Dennis Burton (1933-2013)
"Untitled- Garter Belt Series"
Conte on Paper
25" x 19" Image
36" x 31" Frame
Provenance: Purchased from Isaacs Gallery in 1981; Private Collection Burlington
Born in Lethbridge, Alberta, he won an academic scholarship to Pickering College where he completed his Senior Matriculation. He entered the Ontario College of Art in 1952 and studied drawing and graphics under Frederick Hagan and where he also probed the realm of abstraction with Jock Macdonald. He took honours each year including the J. F. M. Stewart Scholarship, R. S. McLaughlin Scholarship, and an anonymously donated travelling scholarship to study at the University of South California under De Erdeley and Lebrun. He also won a Royal Canadian Academy Scholarship. He held is his first one person show at the House of Hambourg, Toronto, where he worked and presented his paintings and those of other student artists. He then studied at the Skowhegan School of Painting and Sculpture in Maine, U.S.A. and continued to win prizes for his paintings.
He worked for the Canadian Broadcasting Corporation as a graphic designer until 1960 when he started painting full time. His work was called “Lyric Abstraction,” “Abstract Expressionism” and “Romantic Expressionism” by Los Angeles art critic Henry J. Shields. He often listened to progressive jazz while painting and played the saxophone in sessions of improvised original music with other young artists in Toronto. One of his first commissions was a mural for the Edmonton Airport measuring 5 x 21’ entitled “Flight without vehicle” situated in the quiet lounge at the rear of the departure lobby. It was criticized for its abstract presentation, as was the mural by Jack Shadbolt in the centre of the same building.
Burton’s paintings of the female torso in underwear have been the subject of critics and public alike. Frank Tumpane noted that such paintings among other things, were an attempt by Burton to break with abstract expressionism and return to purity of draughtsmanship. Barrie Hale quoted Burton as saying, “The 20th Century woman is a packaged commodity. She is presented in advertisements, the entertainment field, and men’s magazines as an inanimate object divested of her humanity, leaving her only as a sex symbol. I quarrel with the resulting loss of her humanity. In my work, I express my love for the container and especially for its contents.” But Arnold Rockman not agreeing with this statement felt Burton’s paintings showed that he was totally uninterested in the woman’s humanity and went on to make the following comparison, “But, like Genet’s achievement in drama, Burton makes of perversity a fine art.” Burton had definitely reflected the exploitation by contemporary “men’s books,” and other public media, of the woman as a sex symbol. His work in sculpture has gained considerable recognition. In this medium he worked with a variety of materials taken from scrap metal and found objects which he welds together to achieve a desired effect usually with satiric Neo-Dadaist qualities.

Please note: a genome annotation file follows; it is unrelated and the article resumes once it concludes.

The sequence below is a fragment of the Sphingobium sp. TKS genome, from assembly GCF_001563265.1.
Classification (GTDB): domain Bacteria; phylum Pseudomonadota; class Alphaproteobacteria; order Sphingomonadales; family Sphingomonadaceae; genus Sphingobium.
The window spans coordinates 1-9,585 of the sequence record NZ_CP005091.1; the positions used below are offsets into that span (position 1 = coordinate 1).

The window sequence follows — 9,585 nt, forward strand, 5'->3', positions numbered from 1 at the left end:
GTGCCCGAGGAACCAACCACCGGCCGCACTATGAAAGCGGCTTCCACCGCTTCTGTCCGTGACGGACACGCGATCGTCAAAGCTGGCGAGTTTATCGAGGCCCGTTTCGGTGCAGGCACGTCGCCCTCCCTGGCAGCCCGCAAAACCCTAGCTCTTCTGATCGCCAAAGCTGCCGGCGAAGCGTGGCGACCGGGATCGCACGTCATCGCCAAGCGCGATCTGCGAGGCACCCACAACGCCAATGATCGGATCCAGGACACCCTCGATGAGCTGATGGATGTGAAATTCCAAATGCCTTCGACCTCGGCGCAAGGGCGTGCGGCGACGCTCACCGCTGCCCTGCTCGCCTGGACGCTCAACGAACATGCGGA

His one person shows included The Gallery of Contemporary Art (1957) and Isaacs Gallery (1961, 1962, 1965). His work is in several public collections including Los Angeles County Museum, Montreal Museum of Fine Arts and Royal Ontario Museum (T. Heinrich Coll.) He lived in Toronto, Ontario.
Source: "A Dictionary of Canadian Artists, Volume I: A-F", compiled by Colin S. MacDonald, Canadian Paperbacks Publishing Ltd, Ottawa, 1977